The Road to Hana is a popular destination for Maui visitors. With over 400,000 annual tourists traversing this popular roadway, you may think there are no hidden gems or unexplored sights, but you’d be wrong. Here are five “Must See” stops on the Hana Highway.
Your first “Must See” is located at Mile Marker 7 on the Road to Hana. With no attached parking and nothing indicated on tourist maps, most will drive past the grove.
The grove only receives a handful of visitors daily despite being the largest and most accessible Eucalyptus grove on Maui.
Often referred to as rainbow gum trees, the multi-colored bark of these trees leave many awestruck. Pink, orange, yellow, and purple streaked barks abound throughout the grove. The myriad of colors is more akin to an impressionist painting than a grove of trees.
Halfway through our list and we’re halfway down the Road to Hana. Mile marker 17 brings us to the aptly titled Halfway to Hana Banana Bread Stand. Sure there are a lot of places to stop and eat along the “long road” but there’s only one Halfway to Hana.
Freshly made and wrapped up neatly for travel, you’ll enjoy some of the tastiest banana bread on Maui. If your appetite’s more robust, they sell sandwiches, hot dogs, shaved ice, and even ice cream. There’s also an ATM, which will come in handy since most of the stands along the Road to Hana are cash only.
About a half mile from Mile Marker 31, you’ll find another geological wonder. Kaeleku Cave or the Hana Lava Tube is about a quarter mile, self guided tour of an underground cave formed about 30,000 years ago. It’s an underground cave and you’ll be provided with powerful flashlights, but photo opportunities are lessened from the inky darkness.
The lava tube has stalactites, stalagmites, fissures, and chockstone. The owner has installed handrails and a couple of skylights offer chances to photograph green plants and ferns near the skylights entrance.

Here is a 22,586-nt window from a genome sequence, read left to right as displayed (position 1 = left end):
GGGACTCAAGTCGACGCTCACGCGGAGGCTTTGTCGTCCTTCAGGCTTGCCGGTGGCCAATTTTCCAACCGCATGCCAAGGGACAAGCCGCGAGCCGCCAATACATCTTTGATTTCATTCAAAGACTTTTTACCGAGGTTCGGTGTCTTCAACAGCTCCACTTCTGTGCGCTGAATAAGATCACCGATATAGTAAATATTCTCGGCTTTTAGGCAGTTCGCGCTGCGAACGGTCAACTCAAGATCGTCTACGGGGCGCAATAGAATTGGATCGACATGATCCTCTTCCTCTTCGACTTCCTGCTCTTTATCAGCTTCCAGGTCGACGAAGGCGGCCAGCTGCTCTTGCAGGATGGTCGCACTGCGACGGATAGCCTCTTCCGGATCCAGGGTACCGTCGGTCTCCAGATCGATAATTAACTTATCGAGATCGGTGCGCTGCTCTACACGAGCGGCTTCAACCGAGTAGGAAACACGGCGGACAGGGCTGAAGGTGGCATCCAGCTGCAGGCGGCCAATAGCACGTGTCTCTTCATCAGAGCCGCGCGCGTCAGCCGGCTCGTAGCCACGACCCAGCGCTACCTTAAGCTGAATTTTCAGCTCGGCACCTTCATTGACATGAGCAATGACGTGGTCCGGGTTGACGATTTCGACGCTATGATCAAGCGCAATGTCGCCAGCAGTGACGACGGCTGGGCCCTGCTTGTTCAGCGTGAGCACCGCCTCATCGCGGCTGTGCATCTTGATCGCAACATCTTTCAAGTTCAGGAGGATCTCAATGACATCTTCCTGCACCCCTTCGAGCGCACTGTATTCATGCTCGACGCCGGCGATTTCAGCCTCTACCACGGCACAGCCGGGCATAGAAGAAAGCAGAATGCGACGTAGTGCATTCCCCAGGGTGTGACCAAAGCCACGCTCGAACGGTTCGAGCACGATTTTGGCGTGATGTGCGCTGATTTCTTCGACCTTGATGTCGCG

Keep an eye out for leftover cow bones too. Once used by a slaughterhouse for dumping cows remains, the current owner removed over 17,000 pounds of cow’s bones before opening the cave to the public.
Allow yourself at least 30 minutes to navigate the lava tube and after you’ve finished, enjoy the picnic area or the Red Ti Botanical Garden Maze. Current entrance fee is $12 for adults and children under 5 are free. Your entrance fee does include the flashlights needed for the tour. The Hana Lava Tube are open daily from 10:30 a.m to 4 p.m.
Black sand, turquoise water, and green vegetation await you at Mile Marker 32 on the Road to Hana.
Walk down and dip in the water or hike up “the point” for a bird’s eye view. Either way, you win. Bask in the sun on big black rocks or check out some of the caves of this hidden cove. You’ll find more memories than the black sand beach urging you to return.
It’s an incredibly popular destination, so we recommend getting there before noon.
Mile Marker 45 is home to arguably the most beautiful stop on the Road to Hana, Wailua Falls. It’s ease of access is great because you don’t have to exit your vehicle, though you probably will.
A cascading 80 foot drop to the pool below offers some of the best pictures in Maui. Even with so many waterfalls in your rearview mirror by this point, you’ll still be stunned by one of, if not, the most photographed waterfalls on the Road to Hana.
If you take a dip in the pool below, be sure to pick up a few souvenirs from the local vendors as you head back to your vehicle.
There you have it, five “Must See” destinations along the Road to Hana. For the latest information and guided tours, click here:
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